The California Democratic Party: An Embodiment of Failed Leadership


Supporters of Dianne Feinstein and Kevin De Leon (Scott Shafer/KQED).


Last month, the California Democratic Party (CDP) endorsed former California State Senate President Pro-Tempore Kevin De Leon for U.S. Senate over long-time incumbent, U.S Senator Dianne Feinstein. This decision follows the June 5 primary results, which saw both Feinstein and De Leon advance to the general election. De Leon, who served as senate president pro-tempore for four years, chose to “primary” Feinstein earlier this year in hopes of bringing a new, progressive voice to Washington.

Out of the people who ran for Senate in California, Feinstein received around 44 percent of the vote, where De Leon only received 12 percent. Of all the candidates that ran, 14 received at least one percent of the vote, likely contributing to Feinstein not receiving well over 50 percent of the vote. Yet despite this commanding lead, the CDP decided to endorse De Leon with about 65 percent of the vote.

The leadership of the CDP views Kevin De Leon as a more liberal voice and has used this endorsement to signal their frustration with the moderate politics of some Democrats in DC, including Feinstein. This has been met with cheers from California’s far-left, “progressive” Democrats. Does this mean De Leon is on his way to a major upset in November? No. The decision made by the CDP only shows the disconnect between the leadership and the real voters of California.

Numbers don’t lie. When a candidate has been in office for over 24 years and still wins a primary by a commanding margin of 33 points, those numbers are incredibly clear. Incumbents already hold a powerful advantage, in 2016 the U.S Senate had a 96 percent reelection rate. Supporting a political challenger is already a difficult task, let alone a challenger who could not even receive 15 percent of the vote. The CDP is not meant to make decisions for the people; the people are meant to make decisions for the people and the people of California could not be more clear.

Despite the primary election’s outcome, the De Leon camp has tried to blame their candidate’s poor performance on his lack of name recognition. However, the fact that De Leon even lost his own district, an area that knows him well, shows why that reason cannot be the case. For the CDP to believe, even minutely, that it was logical to side with De Leon, is a clear and evident demonstration of their failed leadership. Instead of trying to unite their voters and ignite their turnout for November, the leaders of the CDP decided to go against the will of the people. Feinstein will likely win her seat by a large margin, regardless of what the party says. This decision provides no pain for Feinstein, and will only hurt the CDP.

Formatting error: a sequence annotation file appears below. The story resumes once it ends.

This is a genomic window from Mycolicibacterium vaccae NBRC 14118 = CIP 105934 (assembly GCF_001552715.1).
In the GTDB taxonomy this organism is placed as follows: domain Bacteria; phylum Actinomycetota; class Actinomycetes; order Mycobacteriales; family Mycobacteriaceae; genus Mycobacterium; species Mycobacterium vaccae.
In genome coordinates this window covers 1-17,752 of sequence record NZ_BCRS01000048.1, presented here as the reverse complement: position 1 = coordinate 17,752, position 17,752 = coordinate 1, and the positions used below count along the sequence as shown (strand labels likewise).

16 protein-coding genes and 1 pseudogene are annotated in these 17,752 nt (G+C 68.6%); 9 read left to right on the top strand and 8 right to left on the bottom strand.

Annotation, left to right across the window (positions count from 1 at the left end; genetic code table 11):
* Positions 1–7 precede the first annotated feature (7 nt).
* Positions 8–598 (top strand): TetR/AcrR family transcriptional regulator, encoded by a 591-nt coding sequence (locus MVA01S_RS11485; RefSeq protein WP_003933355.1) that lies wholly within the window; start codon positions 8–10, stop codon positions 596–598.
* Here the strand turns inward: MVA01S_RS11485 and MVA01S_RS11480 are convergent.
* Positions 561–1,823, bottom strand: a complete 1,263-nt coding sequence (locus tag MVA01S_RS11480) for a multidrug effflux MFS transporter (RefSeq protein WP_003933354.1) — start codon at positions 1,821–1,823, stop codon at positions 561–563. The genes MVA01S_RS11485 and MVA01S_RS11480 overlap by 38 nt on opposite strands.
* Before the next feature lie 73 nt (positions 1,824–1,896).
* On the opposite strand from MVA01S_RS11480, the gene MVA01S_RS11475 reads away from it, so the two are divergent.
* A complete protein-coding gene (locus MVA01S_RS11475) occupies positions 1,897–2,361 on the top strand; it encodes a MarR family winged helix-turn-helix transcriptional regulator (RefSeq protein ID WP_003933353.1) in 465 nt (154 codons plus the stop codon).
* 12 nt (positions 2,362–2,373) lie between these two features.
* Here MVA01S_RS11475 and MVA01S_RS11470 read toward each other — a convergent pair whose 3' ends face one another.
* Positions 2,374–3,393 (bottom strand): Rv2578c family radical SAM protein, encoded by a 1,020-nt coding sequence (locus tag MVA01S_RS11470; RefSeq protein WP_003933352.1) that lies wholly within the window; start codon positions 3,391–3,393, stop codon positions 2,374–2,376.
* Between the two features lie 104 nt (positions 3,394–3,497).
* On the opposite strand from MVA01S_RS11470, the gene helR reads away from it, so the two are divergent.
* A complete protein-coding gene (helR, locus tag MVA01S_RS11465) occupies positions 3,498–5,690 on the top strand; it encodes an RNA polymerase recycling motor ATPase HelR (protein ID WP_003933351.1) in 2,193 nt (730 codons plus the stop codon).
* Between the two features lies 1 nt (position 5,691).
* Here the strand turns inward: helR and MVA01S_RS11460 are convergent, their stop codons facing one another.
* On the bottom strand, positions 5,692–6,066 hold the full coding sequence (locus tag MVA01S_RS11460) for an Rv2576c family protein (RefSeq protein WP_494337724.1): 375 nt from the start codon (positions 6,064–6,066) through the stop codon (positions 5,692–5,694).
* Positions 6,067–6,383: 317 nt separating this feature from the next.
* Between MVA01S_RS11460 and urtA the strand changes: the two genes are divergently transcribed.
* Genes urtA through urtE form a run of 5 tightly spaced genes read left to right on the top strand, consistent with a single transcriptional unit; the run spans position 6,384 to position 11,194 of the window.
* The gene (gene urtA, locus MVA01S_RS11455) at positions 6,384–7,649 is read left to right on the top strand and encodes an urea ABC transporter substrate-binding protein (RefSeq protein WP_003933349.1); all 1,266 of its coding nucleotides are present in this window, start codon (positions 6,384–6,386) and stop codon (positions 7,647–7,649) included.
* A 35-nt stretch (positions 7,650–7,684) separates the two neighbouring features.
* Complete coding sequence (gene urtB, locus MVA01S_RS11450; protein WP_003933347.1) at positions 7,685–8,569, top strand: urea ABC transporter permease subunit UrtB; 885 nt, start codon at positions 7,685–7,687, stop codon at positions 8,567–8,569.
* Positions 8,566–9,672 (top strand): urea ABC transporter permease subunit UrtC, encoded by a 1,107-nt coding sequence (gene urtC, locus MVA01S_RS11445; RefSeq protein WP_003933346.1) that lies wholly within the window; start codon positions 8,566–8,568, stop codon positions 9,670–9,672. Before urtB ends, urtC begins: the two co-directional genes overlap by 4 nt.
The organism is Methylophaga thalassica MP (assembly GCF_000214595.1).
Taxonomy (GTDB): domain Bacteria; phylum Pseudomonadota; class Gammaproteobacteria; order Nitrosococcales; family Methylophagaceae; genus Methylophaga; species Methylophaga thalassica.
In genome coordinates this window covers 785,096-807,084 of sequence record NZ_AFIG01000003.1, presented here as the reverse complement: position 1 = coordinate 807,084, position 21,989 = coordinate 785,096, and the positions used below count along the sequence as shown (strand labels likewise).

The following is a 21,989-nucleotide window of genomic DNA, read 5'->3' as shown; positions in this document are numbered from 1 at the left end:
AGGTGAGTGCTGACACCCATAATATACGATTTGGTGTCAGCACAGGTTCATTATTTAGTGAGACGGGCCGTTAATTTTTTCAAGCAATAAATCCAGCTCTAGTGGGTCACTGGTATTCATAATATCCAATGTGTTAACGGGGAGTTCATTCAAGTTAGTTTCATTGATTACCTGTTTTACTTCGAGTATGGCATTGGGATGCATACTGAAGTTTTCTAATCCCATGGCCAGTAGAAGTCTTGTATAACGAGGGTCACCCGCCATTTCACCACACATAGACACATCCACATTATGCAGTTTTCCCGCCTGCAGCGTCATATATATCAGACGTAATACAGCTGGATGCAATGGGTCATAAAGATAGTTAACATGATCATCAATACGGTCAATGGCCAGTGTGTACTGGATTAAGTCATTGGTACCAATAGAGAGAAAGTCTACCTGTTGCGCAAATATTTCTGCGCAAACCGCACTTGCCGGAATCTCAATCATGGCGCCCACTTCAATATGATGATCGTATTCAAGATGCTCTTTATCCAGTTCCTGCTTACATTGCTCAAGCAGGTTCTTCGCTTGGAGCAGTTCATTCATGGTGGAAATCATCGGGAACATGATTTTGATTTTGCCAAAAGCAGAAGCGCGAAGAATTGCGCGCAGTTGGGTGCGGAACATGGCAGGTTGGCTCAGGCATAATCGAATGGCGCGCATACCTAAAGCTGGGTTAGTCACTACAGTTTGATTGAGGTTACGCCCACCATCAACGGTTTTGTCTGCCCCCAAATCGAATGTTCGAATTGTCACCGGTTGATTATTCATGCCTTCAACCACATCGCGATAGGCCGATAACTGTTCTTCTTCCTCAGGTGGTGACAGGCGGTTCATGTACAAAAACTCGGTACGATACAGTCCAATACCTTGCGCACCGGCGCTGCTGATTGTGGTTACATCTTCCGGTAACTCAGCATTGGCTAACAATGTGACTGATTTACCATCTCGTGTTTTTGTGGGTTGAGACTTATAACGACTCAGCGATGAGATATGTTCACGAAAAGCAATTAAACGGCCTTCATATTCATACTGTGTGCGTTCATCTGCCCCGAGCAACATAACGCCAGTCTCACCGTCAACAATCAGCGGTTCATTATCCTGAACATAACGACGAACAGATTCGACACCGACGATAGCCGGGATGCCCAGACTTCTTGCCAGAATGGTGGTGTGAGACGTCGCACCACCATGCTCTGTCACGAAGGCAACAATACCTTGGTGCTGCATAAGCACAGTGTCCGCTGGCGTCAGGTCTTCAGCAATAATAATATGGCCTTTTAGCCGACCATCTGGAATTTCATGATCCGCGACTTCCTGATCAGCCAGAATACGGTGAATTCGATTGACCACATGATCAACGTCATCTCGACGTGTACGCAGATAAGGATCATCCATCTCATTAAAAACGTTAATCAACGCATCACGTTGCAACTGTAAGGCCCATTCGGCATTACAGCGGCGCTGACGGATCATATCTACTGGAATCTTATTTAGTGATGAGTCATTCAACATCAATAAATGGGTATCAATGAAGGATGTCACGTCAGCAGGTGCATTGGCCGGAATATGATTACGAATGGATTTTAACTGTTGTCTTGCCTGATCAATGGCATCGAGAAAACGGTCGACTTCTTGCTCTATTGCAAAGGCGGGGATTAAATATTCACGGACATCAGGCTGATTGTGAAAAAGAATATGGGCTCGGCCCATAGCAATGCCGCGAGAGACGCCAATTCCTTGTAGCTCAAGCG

The inevitable embarrassment of having the party-backed candidate lose in November could have been avoided at two different stages. The first chance to avoid such an event was long before the primary. De Leon should have never decided to run against Feinstein. When Feinstein announced she was going to run for re-election, major Democrats should have stepped aside, not because she is royalty, but because she is a dedicated servant who can provide much needed party unity. The entirety of the federal government is currently run by the Republican Party and the Democrats are working extremely hard to flip the house and gain leverage leading into the next presidential election. The last thing they need to help with that goal is internal party conflict, which can be blamed for the 2016 upset.

The second chance for the Democrats to avoid this impending embarrassment came after the primaries, which Feinstein absolutely swept. After the results were announced, the CDP should have sat back, remained quiet and let the general election play out. The role of a centralized party system is to provide leadership and support for Democrats running at various levels of government. While their endorsing of De Leon did not violate any of their by-laws, it is better to stay neutral in a race with two Democrats than to toss in your hand. This was an excellent opportunity to send a message of party strength: The Democratic Party will not accept, in any degree, a person who seeks to tear the Democrats apart. Unfortunately, they have failed, and in November they will have to face this self-inflicted embarrassment.

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